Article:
Thursday, 20 January 2011

January 25th: The National Day of Ay Kalam


About 8 months ago, a young Egyptian man called Khaled Said was beaten to death by the police. We raged and grieved and there were those of us who genuinely mourned his death. A Facebook page – “Kollona Khaled Said” – was created, and its fans have now reached over 300,000. 

There is no denying that the activities initiated by the creator of this page – who to this day remains anonymous – have indeed made an impression on people and the government alike. One of the initiatives was dedicating January 25th – officially ‘3eed el shorta’ – to the remembrance of torture victims and to taking a stand against acts of abuse by the police. Which is a respectable move. Fueled by an incident that enraged the whole country, devoting a day to revolt against similar acts of torture committed by the police didn’t at all seem like a bad idea. 

However, it is now ‘Yom El Thawra Al Masreyya’ (the Egyptian Revolution) in general. It is now a day for rebellion against everything that is wrong with this country; not just violence and torture by the police. It is now ‘Revolution Day’ instead of ‘Police Day’.  They have taken a ridiculous occasion and actually turned it into something even more absurd. 

Why do I say this? Let me tell you. 

Needless to say, the name  ‘Al Thawra Al Masreyya’ was inspired by none other than recent events in Tunisia, because – let’s be honest - we can’t stand it that another Arab country has stepped up and achieved what we Egyptians couldn’t. Moreover, If you check out the poster for the event on the Facebook page, you will see the Egyptian flag with the Tunisian star and crescent entwined together at the top.  Another poster says “Tunisia did it on the 15th…On the 25th, Egypt will”. To the right the description of the event begins like this: “E7na msh a2al men Tunis…”

Seriously? So after years of waiting in silence and fear – the day we finally decide to speak up, the day THE EGYPTIAN REVOLUTION in all its glory arrives, happens to be driven by events that took place in another country? This is the one thing it took to finally make us budge, after all this time? If this is indeed a movement behind which thousands of Egyptians stand united, do we want to make another country’s flag a part of it? I say this with the deepest admiration for fellow Arab citizens in Tunisia in their fight for freedom; I share their triumph and their pride. But with all due respect, this is Egypt. This is OUR fight. It is OUR own freedom we seek; OUR own citizens who suffer everyday in poverty and oppression.  

And if what we aim for now is a full-fledged “revolution” that targets getting rid of the corruption that plagues this country in all its forms, why is it schedueled to take place on January 25th in particular? Have we decided that the countless problems this country faces – stagnant education that numbs minds instead of feeding them, girls sexually harassed on the streets on a daily basis, long lines of people fighting for a loaf of bread, skyrocketing prices with no matching rise in income, to name a few – are all represented in the police and symbolized by 3eed el shorta? I’m sorry, but no! The idea of making a statement on January 25th was acceptable when our rage was caused by a particular tragedy and that is the death of Khaled Said. But the motives behind this so-called revolution against everything cannot be confined to the Police or January 25th in particular.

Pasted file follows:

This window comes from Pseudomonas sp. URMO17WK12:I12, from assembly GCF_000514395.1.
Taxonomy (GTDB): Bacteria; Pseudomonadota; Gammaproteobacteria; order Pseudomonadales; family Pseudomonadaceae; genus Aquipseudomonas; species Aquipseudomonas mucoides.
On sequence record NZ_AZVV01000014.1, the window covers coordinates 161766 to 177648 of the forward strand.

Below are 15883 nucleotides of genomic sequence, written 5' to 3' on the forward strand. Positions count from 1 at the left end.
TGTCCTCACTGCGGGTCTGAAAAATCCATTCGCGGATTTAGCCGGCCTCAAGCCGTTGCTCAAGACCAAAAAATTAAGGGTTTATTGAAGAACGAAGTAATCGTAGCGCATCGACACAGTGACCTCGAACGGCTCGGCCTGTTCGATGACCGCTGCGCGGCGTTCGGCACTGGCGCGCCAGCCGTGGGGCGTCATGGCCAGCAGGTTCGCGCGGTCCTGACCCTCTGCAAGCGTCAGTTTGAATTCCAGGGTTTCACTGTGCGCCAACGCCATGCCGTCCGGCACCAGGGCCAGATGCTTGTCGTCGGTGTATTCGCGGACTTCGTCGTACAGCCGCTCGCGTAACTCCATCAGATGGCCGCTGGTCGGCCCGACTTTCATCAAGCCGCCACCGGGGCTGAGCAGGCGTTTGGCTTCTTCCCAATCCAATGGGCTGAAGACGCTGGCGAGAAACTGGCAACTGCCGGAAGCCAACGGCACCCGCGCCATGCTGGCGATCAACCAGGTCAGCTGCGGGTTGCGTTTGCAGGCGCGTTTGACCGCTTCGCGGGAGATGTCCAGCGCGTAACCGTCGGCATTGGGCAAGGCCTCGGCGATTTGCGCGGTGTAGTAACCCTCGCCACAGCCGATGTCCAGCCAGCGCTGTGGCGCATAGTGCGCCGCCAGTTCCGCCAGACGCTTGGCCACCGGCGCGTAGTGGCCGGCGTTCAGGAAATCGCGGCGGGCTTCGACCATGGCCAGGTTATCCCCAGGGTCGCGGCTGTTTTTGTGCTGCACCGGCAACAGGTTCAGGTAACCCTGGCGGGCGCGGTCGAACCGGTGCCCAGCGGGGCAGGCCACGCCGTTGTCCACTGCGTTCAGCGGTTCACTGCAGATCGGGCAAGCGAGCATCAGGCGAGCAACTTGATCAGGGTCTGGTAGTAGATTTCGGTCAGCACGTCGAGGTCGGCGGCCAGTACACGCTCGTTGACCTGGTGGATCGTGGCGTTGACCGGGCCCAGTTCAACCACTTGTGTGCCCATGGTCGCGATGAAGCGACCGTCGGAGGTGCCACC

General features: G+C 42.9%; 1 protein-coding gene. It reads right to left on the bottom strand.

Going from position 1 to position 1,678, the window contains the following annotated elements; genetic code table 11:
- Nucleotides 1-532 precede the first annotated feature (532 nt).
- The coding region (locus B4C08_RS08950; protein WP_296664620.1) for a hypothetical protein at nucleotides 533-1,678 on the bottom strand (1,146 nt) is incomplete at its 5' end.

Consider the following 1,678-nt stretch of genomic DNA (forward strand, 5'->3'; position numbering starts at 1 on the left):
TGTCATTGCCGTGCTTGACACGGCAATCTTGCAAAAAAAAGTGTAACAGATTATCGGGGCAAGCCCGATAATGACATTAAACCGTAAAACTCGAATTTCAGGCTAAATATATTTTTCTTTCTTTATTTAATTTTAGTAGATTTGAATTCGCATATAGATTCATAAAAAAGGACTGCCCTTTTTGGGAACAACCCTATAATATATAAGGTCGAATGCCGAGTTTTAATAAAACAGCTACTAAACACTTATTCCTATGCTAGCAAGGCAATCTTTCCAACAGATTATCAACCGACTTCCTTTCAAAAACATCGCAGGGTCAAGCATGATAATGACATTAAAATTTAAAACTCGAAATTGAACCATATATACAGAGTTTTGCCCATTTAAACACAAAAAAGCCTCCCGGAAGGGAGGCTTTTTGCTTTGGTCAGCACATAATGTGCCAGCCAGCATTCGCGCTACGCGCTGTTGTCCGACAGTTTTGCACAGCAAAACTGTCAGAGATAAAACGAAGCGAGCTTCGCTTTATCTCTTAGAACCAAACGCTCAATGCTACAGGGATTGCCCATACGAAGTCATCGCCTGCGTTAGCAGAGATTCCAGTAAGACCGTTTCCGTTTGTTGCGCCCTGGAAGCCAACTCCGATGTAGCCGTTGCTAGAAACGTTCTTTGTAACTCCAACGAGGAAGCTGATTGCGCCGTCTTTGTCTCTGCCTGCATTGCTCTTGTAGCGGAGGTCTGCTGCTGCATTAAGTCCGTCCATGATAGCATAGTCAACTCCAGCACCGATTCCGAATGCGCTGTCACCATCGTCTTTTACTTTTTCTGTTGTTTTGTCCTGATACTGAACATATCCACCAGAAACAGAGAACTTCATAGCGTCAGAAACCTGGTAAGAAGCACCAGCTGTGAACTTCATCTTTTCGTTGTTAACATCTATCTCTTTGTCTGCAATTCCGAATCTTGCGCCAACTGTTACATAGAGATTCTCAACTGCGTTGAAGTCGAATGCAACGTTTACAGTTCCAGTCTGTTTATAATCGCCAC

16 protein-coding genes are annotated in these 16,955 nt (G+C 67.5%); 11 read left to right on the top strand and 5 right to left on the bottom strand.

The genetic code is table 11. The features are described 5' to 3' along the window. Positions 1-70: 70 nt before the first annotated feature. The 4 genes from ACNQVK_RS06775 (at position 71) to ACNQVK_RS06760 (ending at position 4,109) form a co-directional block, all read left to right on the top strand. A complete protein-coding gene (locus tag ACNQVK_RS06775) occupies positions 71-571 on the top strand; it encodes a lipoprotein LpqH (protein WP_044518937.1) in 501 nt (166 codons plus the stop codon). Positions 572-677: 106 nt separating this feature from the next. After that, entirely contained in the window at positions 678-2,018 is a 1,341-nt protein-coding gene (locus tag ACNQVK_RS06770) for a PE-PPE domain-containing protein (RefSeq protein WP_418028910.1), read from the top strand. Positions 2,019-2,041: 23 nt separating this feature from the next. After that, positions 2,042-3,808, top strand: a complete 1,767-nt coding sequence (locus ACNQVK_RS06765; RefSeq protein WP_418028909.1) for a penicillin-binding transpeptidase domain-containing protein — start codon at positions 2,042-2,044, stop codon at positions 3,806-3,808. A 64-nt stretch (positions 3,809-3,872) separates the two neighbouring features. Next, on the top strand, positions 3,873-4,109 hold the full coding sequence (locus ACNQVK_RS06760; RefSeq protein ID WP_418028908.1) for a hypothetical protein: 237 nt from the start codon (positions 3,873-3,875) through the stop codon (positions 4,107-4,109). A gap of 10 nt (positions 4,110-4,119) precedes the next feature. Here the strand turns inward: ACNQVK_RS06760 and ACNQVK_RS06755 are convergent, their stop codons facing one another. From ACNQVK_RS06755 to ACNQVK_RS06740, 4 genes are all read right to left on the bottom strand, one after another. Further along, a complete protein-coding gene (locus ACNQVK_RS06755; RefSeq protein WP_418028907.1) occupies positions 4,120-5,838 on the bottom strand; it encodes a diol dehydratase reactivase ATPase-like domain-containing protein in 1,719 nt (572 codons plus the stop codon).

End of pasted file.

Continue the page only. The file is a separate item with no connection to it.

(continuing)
And now the anticipated day is upon us; and all the devoted, profile-picture-changing patriots of the country are getting ready to ‘yenzelo’ w ‘yghayyaro’, like the Facebook page urges them too. The question is, tenzelo fein w tghayyaro eih? Last time I checked, the concept of change for us Egyptians stopped at changing your status and profile picture, never beyond that. I mean, I can no longer understand what this movement calls for. Is it in memory of Khaled Said? Is it to raise minimum wage and change the constitution as it says in the demands stated on Facebook? Or is it just Tunisian fever spreading in the air? What does the date signify? What does the Tunisian flag on the poster say? What do YOU want to say? What are you fighting for? What are you fighting against? I am not against this because I believe it won’t work; as responsible citizens we have a responsibility to act and keep acting regardless the results. I am against this because it was started for the wrong reasons; it is founded on nothing. 

In fact, there is only one thing I can call the January 25th event – and that is definitely not a ‘revolution’; but in fact plain ‘zeita’. Just like a mob of people shouting without knowing what they are shouting for can barely be called a protest, some Facebook page where people in fact RSVP as “Maybe attending” and post jokes like “Law el thawra 7asalet El Ahly haya7’od el dawry” cannot be called a revolution. 

Revolutions are rebellious movements that alter the course of history. We cannot use such a term so lightly. How do we equate this to ACTUAL revolutions? To the French Revolution whose principles of liberty, equality and fraternity live on to this very day? To Lenin and his revolution that paved the way for the establishment of the Soviet Union and changed world history forever? To real revolutionists like Che Guevara whose picture we stick around everywhere? Sa7ee7, I forgot that Guevara is just ‘moda’; half of us don’t even know why he’s so well-known yet his face is plastered on micro-buses on the streets. Just like the cross and crescent that were scattered around everywhere, only to be replaced by the Tunisian flag two weeks later.

Oh and in case you haven’t heard, the new trend around town is carrying a box of matches around with you all the time; perhaps a bottle of gas too. You never know when they might come in handy. 

Y.

1 comment:

  1. Loooool.. I couldn't agree more!!!

    ReplyDelete